Our findings show that probabilistic tractography generally outperformed deterministic (Fig. 3-4), with GQI and DSI having a 4% and 8% higher TP rate than BS, respectively (Table 1). Interestingly, however, BS performed similarly, and occasionally better, with a deterministic than a probabilistic algorithm, especially at the ST threshold. We found that the bending angle threshold (Fig. 4B) had a more dramatic effect on the accuracy of deterministic tractography than the FA threshold (Fig. 4A). Finally, we saw only minimal improvements in performance when comparing the full and partial dataset (515dirs/b­­max40k and 258dirs/bmax25.6k, respectively) for all diffusion models and tractography algorithms tested, which is consistent with results on the BS model from our previous work9.


We performed an objective and quantitative evaluation of different dMRI models and tractography algorithms in terms of their accuracy in reconstructing pathways from area BA10. In our comparisons, the combination of probabilistic tractography and GQI or DSI model yielded the best results, especially at the OP threshold. Notably, the OP and ST thresholds are close, suggesting that 1% is a reasonable default choice of threshold, when there is no a priori knowledge on which connections exist. We found only minor improvements in accuracy across all methods between the full and reduced datasets, suggesting that none of these approaches are taking advantage of information contained in very high b-value images. These results are specific to the accuracy in reconstructing frontal pole connections, but our future work will investigate whether they can be generalized to projections of other areas.


No acknowledgement found.


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Figure 1: 3D modeling of chemical tracing. 1) Projections from an injection in BA10 of a macaque brain were digitized by manually outlining axons that contained the tracer (bright orange under the microscope). 2) Left: The manual tracings across sections were combined into a 3D model of the fibers (top) and axon bundles (bottom). Right: Lateral view of the 3D model of the bundles (top). The projections from BA10 split into many bundles as shown in the coronal histology slices (bottom). These include: corpus callosum (CC), internal capsule (IC), and extreme capsule (EC).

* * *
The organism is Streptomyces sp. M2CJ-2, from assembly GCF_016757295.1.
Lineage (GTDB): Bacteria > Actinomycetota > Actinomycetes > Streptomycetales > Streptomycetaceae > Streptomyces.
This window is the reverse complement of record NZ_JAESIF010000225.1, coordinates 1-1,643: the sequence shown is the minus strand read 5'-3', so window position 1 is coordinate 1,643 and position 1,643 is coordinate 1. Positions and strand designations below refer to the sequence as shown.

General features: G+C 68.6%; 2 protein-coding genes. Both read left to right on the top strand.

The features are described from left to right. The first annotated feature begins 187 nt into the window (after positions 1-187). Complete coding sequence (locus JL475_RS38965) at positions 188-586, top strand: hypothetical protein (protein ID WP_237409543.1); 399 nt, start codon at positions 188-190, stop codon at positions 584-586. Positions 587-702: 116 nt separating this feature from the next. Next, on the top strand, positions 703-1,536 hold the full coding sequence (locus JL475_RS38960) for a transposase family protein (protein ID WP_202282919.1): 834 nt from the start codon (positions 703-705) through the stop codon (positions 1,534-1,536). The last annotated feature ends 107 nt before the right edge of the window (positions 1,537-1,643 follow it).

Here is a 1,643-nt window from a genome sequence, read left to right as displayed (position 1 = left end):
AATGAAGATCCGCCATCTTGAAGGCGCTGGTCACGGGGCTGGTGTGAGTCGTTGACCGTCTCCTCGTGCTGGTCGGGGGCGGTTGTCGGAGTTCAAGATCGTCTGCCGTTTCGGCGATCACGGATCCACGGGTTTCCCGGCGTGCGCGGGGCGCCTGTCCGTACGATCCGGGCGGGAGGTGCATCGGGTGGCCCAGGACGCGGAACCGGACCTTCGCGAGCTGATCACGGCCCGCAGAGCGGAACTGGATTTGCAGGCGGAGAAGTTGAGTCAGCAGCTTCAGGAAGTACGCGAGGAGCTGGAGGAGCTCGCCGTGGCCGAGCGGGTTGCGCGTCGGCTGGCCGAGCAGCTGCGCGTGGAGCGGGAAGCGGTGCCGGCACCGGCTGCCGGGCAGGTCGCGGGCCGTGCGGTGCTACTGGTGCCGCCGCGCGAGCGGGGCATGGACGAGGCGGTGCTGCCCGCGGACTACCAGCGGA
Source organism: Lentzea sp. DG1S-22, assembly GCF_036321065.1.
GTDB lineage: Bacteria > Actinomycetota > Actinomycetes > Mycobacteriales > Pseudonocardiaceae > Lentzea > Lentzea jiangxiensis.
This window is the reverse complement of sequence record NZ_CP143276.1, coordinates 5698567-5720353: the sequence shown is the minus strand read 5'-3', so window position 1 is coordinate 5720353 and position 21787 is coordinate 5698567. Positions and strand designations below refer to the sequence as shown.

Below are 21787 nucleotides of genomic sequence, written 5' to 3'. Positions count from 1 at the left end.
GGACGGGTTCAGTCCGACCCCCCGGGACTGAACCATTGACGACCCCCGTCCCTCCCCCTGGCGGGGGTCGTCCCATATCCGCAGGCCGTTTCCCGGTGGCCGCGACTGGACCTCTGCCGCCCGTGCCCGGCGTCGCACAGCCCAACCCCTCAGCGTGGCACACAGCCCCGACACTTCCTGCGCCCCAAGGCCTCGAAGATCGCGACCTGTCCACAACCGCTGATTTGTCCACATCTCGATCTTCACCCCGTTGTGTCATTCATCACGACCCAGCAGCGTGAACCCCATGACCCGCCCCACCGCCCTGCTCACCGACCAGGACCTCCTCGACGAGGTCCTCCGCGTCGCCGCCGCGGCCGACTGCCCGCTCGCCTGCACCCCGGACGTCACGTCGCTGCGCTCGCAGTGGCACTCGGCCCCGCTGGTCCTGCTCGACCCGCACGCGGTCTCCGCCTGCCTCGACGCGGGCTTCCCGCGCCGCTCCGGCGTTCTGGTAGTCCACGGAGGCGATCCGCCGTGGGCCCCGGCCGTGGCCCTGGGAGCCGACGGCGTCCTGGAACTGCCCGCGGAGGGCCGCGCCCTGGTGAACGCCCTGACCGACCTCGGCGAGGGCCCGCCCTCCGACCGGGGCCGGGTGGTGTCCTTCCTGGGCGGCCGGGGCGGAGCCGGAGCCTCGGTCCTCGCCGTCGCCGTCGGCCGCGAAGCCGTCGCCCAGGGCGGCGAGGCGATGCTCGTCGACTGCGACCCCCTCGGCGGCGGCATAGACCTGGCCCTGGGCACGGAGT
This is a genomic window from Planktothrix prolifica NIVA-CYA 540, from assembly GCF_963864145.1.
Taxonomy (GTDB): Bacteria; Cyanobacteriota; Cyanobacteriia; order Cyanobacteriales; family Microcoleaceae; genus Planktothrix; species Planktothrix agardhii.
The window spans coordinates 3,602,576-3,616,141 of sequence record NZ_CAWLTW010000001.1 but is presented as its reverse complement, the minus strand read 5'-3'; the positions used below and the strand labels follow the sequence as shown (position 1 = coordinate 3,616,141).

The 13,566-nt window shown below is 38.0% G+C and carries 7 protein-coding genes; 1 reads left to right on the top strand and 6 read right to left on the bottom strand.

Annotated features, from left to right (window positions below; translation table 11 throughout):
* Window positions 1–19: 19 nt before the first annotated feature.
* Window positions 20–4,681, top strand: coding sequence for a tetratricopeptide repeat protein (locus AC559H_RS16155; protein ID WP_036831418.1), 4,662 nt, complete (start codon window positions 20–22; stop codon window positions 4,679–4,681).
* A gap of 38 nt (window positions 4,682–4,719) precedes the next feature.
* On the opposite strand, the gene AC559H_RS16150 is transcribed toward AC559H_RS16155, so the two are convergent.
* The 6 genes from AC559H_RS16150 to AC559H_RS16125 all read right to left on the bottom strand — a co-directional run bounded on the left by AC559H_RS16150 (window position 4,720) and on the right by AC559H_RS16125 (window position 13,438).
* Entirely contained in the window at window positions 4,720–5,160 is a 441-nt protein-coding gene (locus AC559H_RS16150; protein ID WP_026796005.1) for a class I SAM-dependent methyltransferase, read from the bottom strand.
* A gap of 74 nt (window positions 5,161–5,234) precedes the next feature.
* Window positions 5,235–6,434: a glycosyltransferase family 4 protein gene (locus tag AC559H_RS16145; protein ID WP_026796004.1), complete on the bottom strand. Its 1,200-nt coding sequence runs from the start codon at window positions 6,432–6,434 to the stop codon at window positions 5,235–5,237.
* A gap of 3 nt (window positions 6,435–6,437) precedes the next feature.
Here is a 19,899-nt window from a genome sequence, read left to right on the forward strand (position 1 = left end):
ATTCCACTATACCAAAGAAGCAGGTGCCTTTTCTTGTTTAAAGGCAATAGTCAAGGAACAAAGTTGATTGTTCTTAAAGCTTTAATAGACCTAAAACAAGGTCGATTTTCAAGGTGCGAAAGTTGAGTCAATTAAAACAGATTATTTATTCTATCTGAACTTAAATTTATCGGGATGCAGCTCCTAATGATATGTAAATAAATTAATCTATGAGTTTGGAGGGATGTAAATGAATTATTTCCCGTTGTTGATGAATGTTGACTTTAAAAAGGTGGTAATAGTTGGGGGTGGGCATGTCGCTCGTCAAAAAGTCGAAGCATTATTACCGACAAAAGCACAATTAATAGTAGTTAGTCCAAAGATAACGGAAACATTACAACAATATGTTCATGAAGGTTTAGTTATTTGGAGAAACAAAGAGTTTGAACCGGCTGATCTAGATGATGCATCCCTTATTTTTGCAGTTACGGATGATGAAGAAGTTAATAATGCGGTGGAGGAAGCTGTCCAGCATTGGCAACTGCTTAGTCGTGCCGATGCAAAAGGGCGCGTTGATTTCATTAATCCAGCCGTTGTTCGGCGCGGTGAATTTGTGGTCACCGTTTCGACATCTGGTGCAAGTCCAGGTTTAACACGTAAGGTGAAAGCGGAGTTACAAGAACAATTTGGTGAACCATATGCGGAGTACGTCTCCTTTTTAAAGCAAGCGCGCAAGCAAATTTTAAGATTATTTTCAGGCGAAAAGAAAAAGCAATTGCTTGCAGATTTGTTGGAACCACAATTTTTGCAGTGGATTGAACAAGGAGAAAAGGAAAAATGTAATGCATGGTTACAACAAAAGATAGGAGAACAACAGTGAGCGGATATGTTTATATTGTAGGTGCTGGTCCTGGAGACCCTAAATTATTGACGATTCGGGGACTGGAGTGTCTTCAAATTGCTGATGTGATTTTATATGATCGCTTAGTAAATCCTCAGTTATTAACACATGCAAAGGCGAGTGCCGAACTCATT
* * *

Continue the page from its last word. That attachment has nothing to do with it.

Figure 2: Histology-to-dMRI registration and validation of tractography. Left: Tracing outlines are registered to dMRI using an in-house pipeline that adopts blockface images as an intermediate step to compensate for histology processing distortions. We use a combination of 2D and 3D robust affine10 and symmetric diffeomorphic11registration to achieve spatial correspondence between dMRI and tracing. Right: The alignment of tracing and dMRI make quantitative validation possible. A voxel reached by both the dMRI tractography and the tracer is deemed a true positive (TP; blue); one reached only by tractography was deemed a false positive (FP; green).

Table 1: Tables summarizing the results for the different combinations of dMRI tractography algorithms and diffusion models investigated. The mean TP rate and its standard error (SEM) computed at the FP rate corresponding to the standard (ST) and optimal (OP) threshold are shown for each combination and dataset. The combination of probabilistic tractography and GQI or DSI model yields the best results, especially when compared at the OP threshold. Notably, SEMs were very small, showing agreement across monkeys.

Figure 3: ROC curves from four of the twelve subjects. Tractography was performed using deterministic (dashed line) and probabilistic (full line) algorithms on diffusion orientations estimated using the BS (blue), GQI (orange), DSI (yellow) and DTI (purple) model. The analyses were run on the full dataset (515dirs, bmax 25.6k) and on a subset of it (258dirs, bmax 25.6k).

Figure 4: Mean ROC curves. Each datapoint on the ROC curve of the probabilistic tractography represents the TP and FP rate when the probability map is thresholded at decreasing values. The ROC curves for deterministic tractography were obtained by increasing the FA threshold (left) or the bending angle (right). Mean standard (black) and optimal (gray) thresholds where calculated by averaging the thresholds obtained for each individual monkey.

Proc. Intl. Soc. Mag. Reson. Med. 26 (2018)